Positron Emission Tomography Neuro-Imaging

Sean L. Kitson*

Positron Emission Tomography Neuro-Imaging

Positron Emission Tomography (PET) is a powerful imaging technique exploring in
vivo brain functions. Today PET is becoming an essential tool in specialist clinical neurology
settings particularly for diagnosing Alzheimer’s, Parkinson’s and epilepsy disease states.

This inaugural article aims to deliver a brief insight into PET techniques in
the diagnosis of neurological diseases including multiple sclerosis.

The imaging of the human body can be traced back to 1895 with the discovery of
x-rays by the 1901 Nobel Laureate Wilhelm Conrad Röntgen.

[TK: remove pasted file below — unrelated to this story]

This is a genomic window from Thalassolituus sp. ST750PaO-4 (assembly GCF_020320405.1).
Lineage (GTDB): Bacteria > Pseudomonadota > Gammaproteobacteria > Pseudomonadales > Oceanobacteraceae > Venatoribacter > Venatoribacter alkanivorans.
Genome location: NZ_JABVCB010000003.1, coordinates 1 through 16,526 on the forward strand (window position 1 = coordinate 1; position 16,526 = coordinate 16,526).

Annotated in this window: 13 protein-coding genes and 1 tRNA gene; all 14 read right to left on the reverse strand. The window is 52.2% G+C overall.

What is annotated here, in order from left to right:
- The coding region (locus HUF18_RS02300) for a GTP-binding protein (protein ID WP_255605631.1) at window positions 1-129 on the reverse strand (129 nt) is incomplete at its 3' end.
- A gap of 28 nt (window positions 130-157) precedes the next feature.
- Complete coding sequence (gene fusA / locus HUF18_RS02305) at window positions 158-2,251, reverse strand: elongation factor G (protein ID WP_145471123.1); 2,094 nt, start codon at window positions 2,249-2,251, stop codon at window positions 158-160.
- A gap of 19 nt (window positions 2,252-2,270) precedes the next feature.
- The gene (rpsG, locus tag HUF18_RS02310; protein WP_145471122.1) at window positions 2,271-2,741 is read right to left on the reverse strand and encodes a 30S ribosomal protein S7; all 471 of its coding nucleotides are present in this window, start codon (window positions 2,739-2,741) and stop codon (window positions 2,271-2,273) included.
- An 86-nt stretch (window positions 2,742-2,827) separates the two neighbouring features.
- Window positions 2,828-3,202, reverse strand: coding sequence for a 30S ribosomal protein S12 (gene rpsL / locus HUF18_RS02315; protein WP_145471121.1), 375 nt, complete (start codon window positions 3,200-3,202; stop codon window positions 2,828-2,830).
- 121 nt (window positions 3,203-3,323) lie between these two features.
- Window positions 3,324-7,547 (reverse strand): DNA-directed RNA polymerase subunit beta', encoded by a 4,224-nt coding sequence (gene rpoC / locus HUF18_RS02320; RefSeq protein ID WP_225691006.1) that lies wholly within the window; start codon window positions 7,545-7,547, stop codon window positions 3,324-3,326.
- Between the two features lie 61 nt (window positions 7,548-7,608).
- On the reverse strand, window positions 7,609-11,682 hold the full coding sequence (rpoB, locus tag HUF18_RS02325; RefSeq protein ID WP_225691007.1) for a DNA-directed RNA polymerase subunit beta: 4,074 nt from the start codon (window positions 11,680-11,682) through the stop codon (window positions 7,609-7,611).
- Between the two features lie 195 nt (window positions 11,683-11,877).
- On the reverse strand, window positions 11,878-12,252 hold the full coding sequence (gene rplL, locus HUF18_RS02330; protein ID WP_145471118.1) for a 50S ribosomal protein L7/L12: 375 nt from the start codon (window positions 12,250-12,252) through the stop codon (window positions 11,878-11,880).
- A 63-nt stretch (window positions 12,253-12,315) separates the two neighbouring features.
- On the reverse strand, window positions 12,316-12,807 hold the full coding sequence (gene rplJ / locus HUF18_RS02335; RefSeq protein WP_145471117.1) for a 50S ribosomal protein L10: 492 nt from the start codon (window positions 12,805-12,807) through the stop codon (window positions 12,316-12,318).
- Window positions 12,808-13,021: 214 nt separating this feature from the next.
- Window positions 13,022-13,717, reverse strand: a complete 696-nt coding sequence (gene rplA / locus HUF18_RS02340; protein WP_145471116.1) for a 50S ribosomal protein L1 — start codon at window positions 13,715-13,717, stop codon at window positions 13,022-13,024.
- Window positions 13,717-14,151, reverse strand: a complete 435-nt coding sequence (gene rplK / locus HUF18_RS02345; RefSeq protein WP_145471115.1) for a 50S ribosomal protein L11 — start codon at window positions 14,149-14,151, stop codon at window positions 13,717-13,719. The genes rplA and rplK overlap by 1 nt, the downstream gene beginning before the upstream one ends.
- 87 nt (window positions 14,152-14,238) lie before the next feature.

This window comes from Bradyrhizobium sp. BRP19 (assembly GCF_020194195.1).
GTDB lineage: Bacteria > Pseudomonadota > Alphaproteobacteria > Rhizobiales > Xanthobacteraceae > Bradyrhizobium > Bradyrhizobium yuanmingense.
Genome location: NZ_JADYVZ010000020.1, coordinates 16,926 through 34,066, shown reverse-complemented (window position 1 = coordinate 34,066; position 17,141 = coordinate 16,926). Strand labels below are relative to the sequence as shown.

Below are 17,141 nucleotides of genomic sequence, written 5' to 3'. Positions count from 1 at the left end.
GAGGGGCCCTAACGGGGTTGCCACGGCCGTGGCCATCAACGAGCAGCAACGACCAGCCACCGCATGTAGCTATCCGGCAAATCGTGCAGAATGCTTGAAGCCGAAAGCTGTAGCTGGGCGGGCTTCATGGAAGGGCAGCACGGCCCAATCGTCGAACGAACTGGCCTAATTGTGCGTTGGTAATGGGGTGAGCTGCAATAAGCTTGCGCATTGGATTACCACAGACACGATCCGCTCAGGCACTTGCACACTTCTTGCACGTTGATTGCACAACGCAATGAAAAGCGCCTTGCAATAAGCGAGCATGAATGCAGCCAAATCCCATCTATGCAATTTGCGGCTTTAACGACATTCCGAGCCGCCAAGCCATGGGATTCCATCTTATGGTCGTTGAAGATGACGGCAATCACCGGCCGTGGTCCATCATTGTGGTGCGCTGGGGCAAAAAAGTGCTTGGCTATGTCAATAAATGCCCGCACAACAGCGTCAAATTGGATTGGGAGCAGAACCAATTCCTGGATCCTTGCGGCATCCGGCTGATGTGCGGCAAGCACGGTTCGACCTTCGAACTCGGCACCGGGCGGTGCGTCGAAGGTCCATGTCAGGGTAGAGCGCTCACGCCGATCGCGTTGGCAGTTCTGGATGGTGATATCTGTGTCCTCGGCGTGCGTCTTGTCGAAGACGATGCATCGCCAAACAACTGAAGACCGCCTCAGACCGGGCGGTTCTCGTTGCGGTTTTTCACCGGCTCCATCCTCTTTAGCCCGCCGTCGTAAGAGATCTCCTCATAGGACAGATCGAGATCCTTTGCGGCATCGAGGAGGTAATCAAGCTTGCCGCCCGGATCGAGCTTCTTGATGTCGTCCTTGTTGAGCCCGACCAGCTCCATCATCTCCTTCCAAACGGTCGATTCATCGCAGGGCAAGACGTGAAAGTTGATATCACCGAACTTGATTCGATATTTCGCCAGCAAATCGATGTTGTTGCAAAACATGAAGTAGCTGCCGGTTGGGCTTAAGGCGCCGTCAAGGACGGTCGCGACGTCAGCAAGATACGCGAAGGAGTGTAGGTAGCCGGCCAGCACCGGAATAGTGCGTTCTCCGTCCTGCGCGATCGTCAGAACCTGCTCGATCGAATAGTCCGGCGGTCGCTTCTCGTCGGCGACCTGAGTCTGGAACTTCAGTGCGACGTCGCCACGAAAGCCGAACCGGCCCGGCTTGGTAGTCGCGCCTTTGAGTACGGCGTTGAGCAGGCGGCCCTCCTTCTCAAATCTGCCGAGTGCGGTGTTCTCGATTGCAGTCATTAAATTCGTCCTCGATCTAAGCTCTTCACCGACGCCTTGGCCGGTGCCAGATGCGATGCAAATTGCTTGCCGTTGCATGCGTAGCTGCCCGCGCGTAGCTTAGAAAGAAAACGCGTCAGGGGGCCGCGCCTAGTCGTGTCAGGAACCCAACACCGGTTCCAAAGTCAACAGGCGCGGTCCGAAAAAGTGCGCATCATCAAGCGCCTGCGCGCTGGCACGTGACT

Currently a variety of imaging techniques are used to effectively assist the diagnosis of disease in humans.
These include Computed Tomography (CT), Magnetic Resonance Imaging (MRI) and Single Photon Emission Computed Tomography (SPECT) all capable of generating 3-D anatomical images of the human body.

Since the 1990s a revolutionized imaging tool for Nuclear Medicine has
emerged called Positron Emission Tomography (PET).

PET, in contrast to other conventional imaging techniques, provides an insight into
the biochemical/physiological processes of the human body.

The biochemistry of the body is altered when it is in a disease state. For example,
PET imaging has the capability to detect certain cancer stages before apparent structural changes appear,
whereas MRI is unable to see these subtle changes.

PET utilizes ‘positron’ emitting radiotracers to deliver images of the human body.

Neuro Open J. 2014; 1(1): 7-10. doi: 10.17140/NOJ-1-102